Balancing religious liberty and free speech is a particularly thorny problem when “hate speech” enters the picture. Various groups, such as gay rights and atheist groups have sued Christian individuals and groups for “hate” speech or public displays of faith such as prayer at a public event, yet have not targeted Muslim or other religious groups for the same conduct. Utilizing the court system to suppress speech and religious liberty is becoming a political intimidation tactic, rather than legitimate redress of wrongdoing. While the Supreme Court has ruled that school children and teachers retain their free speech rights, including religious speech, except during instructional class times, out of a fear of offending someone and being sued, school officials have on more than one occasion denied Christian students and teachers their free speech rights.
My Field Experience
As a female entering into a male dominated field, with some strongly against women being in law enforcement, I experienced my share of challenges. A few officers worked to sabotage my efforts, others were hostile and refused to respond to calls I was assigned to. That said, there were men who took time to mentor and support my efforts. Once they knew that I wouldn’t buckle under pressure or leave them in the lurch during a fight, many more welcomed me aboard. Over the years, I had the opportunity to see this same process go on for most new officers, male and female and learned that it was less about being female and more whether or not a given officer could perform the job. While there were still a few that remained unmoved, the fact that most officers were fine with female officers once they proved themselves, served as a valuable life lesson.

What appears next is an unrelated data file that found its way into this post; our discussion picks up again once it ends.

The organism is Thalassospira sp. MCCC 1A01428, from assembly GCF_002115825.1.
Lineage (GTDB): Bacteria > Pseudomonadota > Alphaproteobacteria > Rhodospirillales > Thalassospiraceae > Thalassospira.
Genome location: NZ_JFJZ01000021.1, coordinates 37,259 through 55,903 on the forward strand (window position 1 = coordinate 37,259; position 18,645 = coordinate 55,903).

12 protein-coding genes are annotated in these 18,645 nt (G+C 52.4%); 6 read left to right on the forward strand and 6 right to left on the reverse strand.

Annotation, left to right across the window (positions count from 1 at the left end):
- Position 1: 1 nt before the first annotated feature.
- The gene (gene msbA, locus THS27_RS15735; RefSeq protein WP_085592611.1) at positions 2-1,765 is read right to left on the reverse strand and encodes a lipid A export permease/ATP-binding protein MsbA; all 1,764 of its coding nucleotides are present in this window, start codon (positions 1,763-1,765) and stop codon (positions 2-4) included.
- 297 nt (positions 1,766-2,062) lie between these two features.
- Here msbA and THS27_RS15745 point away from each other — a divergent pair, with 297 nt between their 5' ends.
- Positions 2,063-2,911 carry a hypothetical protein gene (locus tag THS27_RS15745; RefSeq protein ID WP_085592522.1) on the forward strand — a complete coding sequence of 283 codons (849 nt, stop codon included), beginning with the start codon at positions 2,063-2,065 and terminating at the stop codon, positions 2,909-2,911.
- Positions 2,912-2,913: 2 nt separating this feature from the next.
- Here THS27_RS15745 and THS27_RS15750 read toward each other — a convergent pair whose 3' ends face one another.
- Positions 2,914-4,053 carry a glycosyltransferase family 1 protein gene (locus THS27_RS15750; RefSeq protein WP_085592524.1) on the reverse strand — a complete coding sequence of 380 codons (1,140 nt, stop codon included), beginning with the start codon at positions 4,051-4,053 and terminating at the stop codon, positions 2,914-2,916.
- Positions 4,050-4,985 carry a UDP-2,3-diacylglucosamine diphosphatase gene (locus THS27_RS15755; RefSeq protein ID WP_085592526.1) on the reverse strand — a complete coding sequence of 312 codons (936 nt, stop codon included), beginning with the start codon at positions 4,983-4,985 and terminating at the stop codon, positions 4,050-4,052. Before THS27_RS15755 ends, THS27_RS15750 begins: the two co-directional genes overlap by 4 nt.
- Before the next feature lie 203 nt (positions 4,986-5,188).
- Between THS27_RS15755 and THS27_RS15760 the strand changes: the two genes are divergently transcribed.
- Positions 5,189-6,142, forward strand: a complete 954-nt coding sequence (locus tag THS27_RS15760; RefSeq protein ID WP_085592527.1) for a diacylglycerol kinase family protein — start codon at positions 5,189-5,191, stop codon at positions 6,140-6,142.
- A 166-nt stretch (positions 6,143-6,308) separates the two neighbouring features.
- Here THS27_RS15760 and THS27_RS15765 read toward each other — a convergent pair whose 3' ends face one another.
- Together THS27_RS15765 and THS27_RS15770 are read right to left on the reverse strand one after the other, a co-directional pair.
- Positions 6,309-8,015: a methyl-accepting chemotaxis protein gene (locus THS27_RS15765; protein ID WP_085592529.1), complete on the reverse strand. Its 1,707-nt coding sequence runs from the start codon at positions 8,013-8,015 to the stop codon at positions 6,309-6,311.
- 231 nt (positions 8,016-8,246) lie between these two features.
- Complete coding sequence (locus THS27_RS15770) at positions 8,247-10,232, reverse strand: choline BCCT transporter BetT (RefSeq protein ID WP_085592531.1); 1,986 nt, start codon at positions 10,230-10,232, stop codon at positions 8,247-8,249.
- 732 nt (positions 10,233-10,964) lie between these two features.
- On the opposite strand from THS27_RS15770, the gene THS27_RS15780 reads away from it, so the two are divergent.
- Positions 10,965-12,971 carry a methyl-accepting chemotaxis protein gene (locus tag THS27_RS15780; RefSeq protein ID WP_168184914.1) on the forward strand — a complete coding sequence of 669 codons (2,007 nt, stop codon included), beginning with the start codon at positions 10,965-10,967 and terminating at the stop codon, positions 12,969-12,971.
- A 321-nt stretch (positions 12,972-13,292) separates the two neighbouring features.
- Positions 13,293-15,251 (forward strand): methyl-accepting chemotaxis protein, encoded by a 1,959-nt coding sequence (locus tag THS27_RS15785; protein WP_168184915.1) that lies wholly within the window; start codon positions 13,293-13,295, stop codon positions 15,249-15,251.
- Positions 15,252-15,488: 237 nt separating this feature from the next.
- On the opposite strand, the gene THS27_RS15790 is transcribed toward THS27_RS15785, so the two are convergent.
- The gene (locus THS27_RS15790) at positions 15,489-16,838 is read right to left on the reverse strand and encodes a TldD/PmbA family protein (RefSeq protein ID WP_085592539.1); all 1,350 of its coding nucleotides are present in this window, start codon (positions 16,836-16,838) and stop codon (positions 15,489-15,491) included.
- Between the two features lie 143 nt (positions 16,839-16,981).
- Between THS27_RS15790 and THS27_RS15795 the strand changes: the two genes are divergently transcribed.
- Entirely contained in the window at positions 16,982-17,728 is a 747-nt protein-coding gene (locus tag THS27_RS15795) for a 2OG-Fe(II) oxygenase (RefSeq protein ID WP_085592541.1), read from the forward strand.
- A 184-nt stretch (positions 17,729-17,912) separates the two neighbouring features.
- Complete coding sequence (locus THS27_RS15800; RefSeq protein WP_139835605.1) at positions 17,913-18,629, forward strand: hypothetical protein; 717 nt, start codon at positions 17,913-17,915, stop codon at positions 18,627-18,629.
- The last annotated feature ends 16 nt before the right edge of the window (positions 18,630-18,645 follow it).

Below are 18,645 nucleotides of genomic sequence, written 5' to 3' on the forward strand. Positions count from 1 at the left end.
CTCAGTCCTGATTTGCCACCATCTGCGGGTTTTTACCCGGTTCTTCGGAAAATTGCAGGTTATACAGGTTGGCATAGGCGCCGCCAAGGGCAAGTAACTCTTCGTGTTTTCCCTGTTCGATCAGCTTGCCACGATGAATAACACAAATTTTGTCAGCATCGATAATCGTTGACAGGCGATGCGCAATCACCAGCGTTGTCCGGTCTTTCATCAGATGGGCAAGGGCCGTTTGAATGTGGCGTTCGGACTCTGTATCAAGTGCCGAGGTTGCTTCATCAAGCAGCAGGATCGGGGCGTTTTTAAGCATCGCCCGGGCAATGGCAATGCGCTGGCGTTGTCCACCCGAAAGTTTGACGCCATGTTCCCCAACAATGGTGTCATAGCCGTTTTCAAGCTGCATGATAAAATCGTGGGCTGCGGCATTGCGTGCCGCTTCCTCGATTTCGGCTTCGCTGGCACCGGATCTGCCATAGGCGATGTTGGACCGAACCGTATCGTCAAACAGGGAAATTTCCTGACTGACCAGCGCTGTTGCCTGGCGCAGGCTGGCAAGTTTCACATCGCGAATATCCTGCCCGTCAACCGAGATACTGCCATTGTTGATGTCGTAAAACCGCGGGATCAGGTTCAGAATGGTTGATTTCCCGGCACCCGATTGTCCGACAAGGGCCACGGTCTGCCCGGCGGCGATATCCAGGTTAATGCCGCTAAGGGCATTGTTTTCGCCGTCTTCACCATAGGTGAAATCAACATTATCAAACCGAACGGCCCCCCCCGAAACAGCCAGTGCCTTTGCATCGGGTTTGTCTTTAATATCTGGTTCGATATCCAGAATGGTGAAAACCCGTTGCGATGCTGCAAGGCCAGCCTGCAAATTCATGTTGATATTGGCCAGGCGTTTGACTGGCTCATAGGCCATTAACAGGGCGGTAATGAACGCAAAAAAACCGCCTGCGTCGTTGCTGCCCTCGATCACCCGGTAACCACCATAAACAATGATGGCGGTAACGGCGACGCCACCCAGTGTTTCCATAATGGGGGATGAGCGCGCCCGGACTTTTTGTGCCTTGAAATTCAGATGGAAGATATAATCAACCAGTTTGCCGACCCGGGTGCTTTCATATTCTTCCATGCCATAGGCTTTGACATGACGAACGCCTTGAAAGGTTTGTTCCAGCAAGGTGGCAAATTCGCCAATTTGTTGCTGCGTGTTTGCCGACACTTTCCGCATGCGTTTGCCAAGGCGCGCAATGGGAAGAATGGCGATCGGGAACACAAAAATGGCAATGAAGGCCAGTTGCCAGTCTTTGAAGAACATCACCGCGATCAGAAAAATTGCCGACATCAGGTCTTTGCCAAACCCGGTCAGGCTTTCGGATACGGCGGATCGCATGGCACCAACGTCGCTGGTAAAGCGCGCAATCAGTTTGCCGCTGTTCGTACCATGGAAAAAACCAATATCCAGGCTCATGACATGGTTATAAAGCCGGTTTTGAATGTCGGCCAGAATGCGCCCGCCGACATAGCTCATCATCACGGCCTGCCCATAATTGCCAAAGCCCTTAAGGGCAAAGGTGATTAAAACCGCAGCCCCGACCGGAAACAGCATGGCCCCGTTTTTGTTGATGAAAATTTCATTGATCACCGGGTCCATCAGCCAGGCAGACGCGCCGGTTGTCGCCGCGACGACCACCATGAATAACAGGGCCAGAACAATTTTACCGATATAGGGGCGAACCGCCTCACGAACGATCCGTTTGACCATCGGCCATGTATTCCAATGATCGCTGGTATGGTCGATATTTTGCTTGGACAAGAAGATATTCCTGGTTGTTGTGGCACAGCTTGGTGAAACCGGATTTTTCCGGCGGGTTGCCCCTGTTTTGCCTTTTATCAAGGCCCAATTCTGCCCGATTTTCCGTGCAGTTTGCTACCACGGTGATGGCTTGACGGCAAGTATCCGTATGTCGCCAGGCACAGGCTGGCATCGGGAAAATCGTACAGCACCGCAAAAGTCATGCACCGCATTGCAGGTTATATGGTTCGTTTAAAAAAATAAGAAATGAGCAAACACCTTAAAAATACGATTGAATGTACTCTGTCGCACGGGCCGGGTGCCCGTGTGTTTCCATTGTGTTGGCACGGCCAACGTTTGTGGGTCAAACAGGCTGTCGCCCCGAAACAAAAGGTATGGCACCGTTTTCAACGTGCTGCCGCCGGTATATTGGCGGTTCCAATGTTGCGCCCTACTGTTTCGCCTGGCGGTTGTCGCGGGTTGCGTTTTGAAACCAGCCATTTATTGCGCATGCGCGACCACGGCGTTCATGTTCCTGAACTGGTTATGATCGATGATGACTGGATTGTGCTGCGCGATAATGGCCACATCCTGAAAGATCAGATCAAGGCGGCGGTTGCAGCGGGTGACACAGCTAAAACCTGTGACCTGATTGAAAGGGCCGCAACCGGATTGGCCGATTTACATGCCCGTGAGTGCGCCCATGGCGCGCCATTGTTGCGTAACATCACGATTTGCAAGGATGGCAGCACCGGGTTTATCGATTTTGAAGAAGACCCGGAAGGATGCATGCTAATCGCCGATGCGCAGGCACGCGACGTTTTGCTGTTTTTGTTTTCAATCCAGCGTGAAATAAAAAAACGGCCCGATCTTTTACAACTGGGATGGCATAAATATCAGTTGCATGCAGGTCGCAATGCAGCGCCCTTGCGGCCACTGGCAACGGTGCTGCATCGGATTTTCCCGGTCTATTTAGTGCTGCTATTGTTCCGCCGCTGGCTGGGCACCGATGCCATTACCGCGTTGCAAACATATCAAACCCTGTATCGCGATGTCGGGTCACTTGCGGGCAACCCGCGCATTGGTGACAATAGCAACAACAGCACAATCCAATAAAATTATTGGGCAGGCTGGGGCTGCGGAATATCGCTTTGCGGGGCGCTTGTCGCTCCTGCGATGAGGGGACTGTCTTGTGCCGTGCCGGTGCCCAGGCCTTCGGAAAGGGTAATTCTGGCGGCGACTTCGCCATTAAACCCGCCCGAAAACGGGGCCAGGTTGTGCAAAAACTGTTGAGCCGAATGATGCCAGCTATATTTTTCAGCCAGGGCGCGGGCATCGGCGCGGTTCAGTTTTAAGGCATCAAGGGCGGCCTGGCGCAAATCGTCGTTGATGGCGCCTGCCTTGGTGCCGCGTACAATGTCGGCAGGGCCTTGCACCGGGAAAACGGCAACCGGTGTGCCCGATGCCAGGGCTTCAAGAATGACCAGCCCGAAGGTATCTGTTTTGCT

As I gained further experience on patrol, observing human behavior, this cycle of initial resistance, over time leading to acceptance and tolerance when left to themselves was repeated over and over again. It was only when force entered into the equation that problems arose. As increased training in community oriented policing and conflict resolution improved, law enforcement often plays a critical role in providing a neutral party to assist each side to consider the other side’s perspective in disputes between racial, ethnic and cultural groups without interfering with free speech.
During a time when there were just basic laws affirming civil rights of all citizens, recognizing African Americans as such, Frederick Douglass, Booker T. Washington and Washington Carver, among so many others, give great examples of rising above hatred and winning others away from hatred, thereby changing social mores. Reading their original writings gives great insight into defeating hatred. Government stopping hate speech is much like government stopping gun violence, to ban speech or guns only changes the weapon used and ends up killing liberty.
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Do you think hate speech legislation in the US as it stands is effective or do social groups and institutions, such as civic groups and churches do a better job of dealing with hate speech? If hate speech laws are passed, will the laws stay the same or continue restricting more speech? I welcome your thoughts and comments below. Alternatively come join the debate on Twitter by using the hashtag #hatespeech.